Beshoy Kamil Kamel Al-Behery, a member of the Coptic Christian community, was sentenced to six years in prison after he was convicted of being contemptuous of religion and for insulting the president on Facebook, Al Jazeera has reported.
According to Al Jazeera, the trial was held in Sohag, the capital of the Upper Egypt Governorate of Sohag, after protests by Salafists forced the authorities to relocate the trial more than once. Al-Behery was escorted by security through a backdoor after hearing the verdict to protect him from protesters who had gathered outside the trial.
Al-Behery’s defence claimed his Facebook account had been hacked as an explanation why cartoons making fun of the prophet Muhammad and posts insulting President Mohamed Morsy had been placed online. Al-Behery received three years for being in contempt of religion, two years for insulting the president and one year for insulting the person who filed the case against him.
The Egyptian Initiative for Personal Rights (EIPR) denounced the court’s decision, according to a statement on their website. The EIPR said the loosely drafted charge of contempt of religion included in the penal code leaves the door open for violating freedom of opinion and expression and stifling creativity and the freedom of belief itself.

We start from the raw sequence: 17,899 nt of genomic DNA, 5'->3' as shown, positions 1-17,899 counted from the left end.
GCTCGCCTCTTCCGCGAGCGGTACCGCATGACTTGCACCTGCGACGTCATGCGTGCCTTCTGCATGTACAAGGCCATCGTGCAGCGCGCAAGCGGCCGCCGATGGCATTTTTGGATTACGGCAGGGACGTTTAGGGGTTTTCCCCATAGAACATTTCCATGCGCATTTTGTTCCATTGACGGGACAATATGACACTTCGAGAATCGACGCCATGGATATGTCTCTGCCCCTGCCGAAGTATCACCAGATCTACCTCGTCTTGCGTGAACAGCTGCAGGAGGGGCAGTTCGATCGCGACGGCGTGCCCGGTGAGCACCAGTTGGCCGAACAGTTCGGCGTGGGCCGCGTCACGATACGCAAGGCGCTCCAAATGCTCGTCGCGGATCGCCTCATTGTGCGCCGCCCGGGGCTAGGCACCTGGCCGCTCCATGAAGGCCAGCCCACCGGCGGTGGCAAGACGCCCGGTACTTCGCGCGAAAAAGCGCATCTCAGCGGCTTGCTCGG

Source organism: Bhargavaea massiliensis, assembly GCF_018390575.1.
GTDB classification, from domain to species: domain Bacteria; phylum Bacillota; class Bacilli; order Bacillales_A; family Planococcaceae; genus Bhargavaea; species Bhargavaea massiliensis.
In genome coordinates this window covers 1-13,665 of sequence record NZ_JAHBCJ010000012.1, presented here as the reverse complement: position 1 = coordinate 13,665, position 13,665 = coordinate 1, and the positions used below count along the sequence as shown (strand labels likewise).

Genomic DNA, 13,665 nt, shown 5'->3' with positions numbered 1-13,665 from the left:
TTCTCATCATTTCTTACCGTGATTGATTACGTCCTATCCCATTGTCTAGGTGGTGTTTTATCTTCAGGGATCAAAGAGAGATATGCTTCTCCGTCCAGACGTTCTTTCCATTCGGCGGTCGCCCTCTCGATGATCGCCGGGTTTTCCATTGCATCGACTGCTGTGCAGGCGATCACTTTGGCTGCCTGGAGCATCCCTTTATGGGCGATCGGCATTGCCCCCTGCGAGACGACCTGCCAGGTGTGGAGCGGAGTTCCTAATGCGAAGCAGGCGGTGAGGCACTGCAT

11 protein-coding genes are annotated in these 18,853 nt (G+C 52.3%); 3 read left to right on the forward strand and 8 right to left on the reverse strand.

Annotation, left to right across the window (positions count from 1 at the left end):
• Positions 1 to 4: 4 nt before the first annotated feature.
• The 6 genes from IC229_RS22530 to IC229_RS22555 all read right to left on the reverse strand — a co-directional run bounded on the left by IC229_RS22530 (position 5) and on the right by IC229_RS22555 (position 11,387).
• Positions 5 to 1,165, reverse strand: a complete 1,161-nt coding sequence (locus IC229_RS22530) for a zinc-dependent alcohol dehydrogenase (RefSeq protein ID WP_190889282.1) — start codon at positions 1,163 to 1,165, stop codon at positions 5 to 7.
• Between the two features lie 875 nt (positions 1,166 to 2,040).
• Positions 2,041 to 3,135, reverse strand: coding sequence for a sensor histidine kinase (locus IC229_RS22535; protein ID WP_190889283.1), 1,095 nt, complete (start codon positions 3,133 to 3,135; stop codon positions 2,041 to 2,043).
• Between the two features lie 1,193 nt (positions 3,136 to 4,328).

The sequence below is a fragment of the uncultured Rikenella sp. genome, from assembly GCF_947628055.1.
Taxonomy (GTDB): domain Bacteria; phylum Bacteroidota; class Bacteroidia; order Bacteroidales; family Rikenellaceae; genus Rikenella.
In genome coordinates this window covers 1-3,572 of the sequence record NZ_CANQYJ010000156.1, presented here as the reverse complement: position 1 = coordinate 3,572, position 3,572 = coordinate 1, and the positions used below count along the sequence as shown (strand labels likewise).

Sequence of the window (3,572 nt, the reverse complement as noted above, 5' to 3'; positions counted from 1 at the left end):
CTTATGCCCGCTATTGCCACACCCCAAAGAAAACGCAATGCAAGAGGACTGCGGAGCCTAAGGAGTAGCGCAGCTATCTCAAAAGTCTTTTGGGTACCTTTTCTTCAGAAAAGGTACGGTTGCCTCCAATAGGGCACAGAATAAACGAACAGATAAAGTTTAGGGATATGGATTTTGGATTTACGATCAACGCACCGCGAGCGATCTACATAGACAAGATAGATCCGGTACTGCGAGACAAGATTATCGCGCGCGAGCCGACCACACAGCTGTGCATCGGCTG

EIPR also said it was odd that Al-Beheiry was sentenced to two years for insulting the president, adding that the president is only a public servant who the people have the right to openly criticize. Their statement said that granting the president immunity from criticism leaves the door wide open for dictatorship.
The EIPR said this was not the first time a religious contempt trial has had protesters gather outside, adding that authorities should provide safe conditions where the defence and judiciary can work without threats or pressure.
Al-Beheiry’s lawyer has filed an appeal, expected to be heard on 27 September.